($10,000) apiece, she didn’t have that kind of money.
She made the rounds. From a marketing perspective, she has a lot
going for her – she’s young, attractive, gregarious and an
”I went to so many companies to talk about sponsorships,” she
said. ”They really want to have a relationship with Olympic
She got no takers, but she had one other idea.
It took some convincing, but she had asked Takao Ochi, a
Japanese photographer known for his work with handicapped athletes,
to take photographs of her in the nude. The photos, put together in
a calendar, were about to go on sale through Amazon.
It was a gamble.
”There are people who think this is the worst thing for a woman
to do,” she said. ”Many handicapped people don’t want to show
their handicapped part. But if I show my prosthetic, many people
are interested in that. I have to show my everything. I wanted to
say, `You’re so beautiful, you’re so gorgeous, I love you guys just
the way you are.”’
The photos were mostly black and white, and not unnecessarily
revealing. In one, she lies naked, her eyes closed and her head
resting on her outstretched arm. Her prosthetic is accentuated in
Nakanishi guessed there would be some negative feedback from the
national track and field federation, perhaps, or from that larger
element of Japanese society that frowns on anything that doesn’t
conform to a conservative view of acceptable behavior.
The other possibility, of course, was that no one would care.
For a couple of months, the calendar looked like it was going to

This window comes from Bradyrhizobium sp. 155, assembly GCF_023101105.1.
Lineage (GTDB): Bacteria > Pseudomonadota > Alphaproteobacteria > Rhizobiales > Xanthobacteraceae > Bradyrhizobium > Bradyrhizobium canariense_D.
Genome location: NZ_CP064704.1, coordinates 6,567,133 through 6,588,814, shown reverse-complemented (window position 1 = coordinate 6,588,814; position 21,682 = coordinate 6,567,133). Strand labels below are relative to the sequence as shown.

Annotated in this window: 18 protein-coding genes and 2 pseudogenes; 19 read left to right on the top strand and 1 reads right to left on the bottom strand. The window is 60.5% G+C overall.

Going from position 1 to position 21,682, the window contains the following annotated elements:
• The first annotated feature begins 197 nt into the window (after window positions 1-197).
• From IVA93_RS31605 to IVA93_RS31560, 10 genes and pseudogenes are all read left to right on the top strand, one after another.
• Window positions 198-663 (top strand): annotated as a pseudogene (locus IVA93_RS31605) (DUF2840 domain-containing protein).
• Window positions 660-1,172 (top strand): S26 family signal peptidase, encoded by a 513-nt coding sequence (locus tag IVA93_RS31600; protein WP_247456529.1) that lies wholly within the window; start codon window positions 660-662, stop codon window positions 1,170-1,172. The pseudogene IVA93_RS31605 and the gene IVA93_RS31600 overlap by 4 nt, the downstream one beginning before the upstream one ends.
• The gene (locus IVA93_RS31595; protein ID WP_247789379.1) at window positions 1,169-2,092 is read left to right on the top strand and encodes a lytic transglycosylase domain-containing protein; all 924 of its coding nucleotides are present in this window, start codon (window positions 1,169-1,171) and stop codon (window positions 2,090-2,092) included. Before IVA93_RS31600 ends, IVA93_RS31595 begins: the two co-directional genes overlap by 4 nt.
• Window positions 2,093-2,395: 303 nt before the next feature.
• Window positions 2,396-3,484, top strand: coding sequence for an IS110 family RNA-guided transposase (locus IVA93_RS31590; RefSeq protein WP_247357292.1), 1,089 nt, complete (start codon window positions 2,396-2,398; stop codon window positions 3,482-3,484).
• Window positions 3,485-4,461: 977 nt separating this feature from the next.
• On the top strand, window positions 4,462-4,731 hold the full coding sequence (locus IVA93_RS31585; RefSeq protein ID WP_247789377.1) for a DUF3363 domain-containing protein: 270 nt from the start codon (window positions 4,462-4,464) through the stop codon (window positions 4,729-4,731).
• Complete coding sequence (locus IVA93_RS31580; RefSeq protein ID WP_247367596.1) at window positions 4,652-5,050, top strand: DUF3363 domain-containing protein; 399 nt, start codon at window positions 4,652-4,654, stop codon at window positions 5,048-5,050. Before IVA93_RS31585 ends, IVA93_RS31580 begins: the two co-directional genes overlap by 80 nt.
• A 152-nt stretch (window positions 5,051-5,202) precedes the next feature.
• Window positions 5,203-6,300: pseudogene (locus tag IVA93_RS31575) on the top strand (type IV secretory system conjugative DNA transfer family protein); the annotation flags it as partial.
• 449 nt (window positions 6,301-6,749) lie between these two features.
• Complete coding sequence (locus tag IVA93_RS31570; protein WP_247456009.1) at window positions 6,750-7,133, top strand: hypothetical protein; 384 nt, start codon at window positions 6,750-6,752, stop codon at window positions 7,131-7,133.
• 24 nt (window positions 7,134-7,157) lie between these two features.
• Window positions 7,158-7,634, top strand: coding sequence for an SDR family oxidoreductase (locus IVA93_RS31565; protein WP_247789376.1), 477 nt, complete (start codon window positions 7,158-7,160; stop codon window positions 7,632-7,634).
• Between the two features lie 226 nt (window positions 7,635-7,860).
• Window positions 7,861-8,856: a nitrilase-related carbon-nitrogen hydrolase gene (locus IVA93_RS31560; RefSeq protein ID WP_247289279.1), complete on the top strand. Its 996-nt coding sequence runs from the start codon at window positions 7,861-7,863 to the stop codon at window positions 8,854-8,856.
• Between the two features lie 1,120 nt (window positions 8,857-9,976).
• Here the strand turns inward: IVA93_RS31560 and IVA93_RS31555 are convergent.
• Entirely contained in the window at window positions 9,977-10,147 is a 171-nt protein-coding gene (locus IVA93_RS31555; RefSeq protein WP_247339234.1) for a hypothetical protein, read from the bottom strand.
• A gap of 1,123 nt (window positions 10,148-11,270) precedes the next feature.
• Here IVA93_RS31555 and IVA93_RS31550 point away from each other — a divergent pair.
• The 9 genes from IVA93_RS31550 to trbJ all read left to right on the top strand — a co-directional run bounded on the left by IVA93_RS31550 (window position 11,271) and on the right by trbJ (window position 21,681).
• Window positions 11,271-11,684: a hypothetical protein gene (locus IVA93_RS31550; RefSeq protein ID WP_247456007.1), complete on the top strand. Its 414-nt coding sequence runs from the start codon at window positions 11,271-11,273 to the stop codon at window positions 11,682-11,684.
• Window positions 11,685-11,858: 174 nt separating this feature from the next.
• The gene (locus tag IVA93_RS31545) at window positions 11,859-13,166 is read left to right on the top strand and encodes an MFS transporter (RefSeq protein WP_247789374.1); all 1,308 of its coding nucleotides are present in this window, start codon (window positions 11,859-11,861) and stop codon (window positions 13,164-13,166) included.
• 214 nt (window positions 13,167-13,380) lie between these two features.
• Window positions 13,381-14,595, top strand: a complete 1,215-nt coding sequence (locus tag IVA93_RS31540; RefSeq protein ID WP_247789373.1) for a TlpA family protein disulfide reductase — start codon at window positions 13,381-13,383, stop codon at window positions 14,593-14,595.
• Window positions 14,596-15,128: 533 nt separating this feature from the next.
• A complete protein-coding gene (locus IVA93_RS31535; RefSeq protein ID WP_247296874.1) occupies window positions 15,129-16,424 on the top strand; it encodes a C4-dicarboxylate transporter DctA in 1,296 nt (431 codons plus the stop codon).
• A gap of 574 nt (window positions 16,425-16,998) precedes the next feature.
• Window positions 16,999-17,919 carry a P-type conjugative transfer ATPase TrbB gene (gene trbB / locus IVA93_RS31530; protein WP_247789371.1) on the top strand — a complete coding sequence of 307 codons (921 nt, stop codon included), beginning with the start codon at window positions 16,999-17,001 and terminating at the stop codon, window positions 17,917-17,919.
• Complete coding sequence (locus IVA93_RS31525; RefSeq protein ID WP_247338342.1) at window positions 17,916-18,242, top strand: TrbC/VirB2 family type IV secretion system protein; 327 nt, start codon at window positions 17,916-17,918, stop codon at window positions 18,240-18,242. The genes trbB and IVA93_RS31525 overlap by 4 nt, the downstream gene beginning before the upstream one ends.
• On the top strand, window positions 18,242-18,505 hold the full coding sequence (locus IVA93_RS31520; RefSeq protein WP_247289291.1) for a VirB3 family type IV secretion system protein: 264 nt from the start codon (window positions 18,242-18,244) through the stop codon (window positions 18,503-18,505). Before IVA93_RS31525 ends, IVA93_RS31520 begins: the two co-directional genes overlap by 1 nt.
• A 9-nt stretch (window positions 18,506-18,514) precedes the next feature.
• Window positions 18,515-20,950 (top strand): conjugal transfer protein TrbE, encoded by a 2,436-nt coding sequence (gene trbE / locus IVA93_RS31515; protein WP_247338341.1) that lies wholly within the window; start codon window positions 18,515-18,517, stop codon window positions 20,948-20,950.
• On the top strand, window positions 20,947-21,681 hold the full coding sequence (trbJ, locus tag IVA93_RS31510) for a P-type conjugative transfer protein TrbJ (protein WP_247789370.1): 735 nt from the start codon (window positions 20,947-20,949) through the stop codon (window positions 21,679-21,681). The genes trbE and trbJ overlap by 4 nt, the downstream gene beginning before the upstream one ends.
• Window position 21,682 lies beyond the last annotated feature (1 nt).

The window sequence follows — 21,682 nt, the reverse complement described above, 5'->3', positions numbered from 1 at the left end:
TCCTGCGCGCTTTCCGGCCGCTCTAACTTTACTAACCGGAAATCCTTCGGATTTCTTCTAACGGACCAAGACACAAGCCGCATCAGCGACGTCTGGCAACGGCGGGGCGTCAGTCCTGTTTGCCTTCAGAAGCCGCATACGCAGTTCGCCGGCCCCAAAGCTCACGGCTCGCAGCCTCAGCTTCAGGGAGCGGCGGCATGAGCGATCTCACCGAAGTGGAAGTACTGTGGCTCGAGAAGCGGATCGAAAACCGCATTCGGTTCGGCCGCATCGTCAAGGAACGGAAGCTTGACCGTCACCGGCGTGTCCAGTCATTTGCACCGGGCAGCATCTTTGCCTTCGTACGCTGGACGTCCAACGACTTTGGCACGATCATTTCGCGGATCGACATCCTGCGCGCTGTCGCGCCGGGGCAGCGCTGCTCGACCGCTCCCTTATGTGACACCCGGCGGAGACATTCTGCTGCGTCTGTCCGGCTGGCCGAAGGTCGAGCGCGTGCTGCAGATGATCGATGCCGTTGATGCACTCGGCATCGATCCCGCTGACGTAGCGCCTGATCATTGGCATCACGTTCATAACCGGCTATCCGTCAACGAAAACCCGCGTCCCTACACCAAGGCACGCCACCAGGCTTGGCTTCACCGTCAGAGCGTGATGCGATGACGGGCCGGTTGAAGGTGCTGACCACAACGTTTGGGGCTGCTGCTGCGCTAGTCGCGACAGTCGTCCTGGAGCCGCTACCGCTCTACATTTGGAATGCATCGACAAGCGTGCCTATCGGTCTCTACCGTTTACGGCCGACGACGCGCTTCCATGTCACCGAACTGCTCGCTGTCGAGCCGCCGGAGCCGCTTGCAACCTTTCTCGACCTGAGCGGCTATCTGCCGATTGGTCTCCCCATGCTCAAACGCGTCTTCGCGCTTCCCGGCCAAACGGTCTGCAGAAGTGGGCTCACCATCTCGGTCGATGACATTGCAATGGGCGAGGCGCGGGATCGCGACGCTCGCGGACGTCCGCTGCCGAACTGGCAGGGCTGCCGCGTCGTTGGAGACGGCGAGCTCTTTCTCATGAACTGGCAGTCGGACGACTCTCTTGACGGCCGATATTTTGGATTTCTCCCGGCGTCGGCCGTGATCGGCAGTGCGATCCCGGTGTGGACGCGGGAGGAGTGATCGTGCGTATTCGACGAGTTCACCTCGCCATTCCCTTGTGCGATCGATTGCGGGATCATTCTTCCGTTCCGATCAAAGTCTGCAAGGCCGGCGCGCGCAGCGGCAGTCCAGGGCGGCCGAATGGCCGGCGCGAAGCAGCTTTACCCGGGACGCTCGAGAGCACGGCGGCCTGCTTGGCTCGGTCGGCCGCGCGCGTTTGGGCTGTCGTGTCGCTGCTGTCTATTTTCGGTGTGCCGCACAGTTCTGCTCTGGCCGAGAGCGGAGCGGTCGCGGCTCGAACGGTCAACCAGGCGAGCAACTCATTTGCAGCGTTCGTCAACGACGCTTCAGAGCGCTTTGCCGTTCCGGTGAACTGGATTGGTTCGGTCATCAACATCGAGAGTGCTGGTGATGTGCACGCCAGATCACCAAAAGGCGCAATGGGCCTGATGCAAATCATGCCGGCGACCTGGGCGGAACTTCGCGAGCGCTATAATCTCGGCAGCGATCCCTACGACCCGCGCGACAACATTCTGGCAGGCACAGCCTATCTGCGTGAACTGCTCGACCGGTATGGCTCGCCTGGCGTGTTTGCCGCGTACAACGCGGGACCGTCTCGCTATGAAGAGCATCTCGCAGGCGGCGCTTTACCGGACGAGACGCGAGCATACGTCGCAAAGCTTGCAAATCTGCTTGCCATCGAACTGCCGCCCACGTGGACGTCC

sink without a ripple.
Then a Japanese newspaper ran a story about it. Bloggers started
blogging. It went viral on the Internet. Within a few weeks, all
3,000 copies had sold out. Nakanishi was flooded with supportive
emails from all over the world and ”likes” on her Facebook
She was the talk of the town.
A light summer rain is just starting to fall.
About an hour before her race, Nakanishi shows up at the stadium
and finds a sheltered corner where she can be alone and stay dry.
She rolls up her training pants and takes off the prosthetic leg
she uses for everyday walking around. She replaces it with her new
custom-designed, black and red racing blade.
”I got it just in time for this meet,” she said.
She loses her 100 final, but has already made the Paralympic
team and is upbeat. She likes the new leg and – for once – she’s
not scrambling for money. The calendar earned her about 5 million
yen ($50,000). It was such a success that another 4,000 copies are
Still, the stands are almost empty.
With the Olympics drawing near, Japan has been inundated with
coverage of its able-bodied medal contenders. But Nakanishi’s
celebrity has for the most part worn off.
Japan has moved on.
”It’s hard to get people to care,” she said. ”They don’t want
to think about us.”
She hangs around for a while to chat with the other
Oscar Pistorius, the South African double amputee who will be
racing in the 400 meters at the Olympic, is on everyone’s mind.
Pistorius, known globally as the Blade Runner, has done what
everyone in this meet has dreamed of – shown he can compete with
the best able-bodied runners in the world.
Nakanishi harbors Olympic dreams of her own. In practice, she
says, she has jumped 6 meters, enough to make the Japanese women’s
team. Joyner says he thinks that should be her next goal.
”I really want to be the next Pistorius, for sure,” she
Questions have been raised about whether Pistorius’ prosthetics
– which are much lighter than a human leg – actually give him an
unfair advantage, allowing him to stride faster without as much
Nakanishi struggles with that argument. Maybe, she says,
although she also suggests that anyone who feels that way should go
ahead and cut off their leg.
”Nobody would do that,” she said. ”All we want is to be
included. We are athletes, we are not handicapped athletes. That’s
how we want people to think about it.”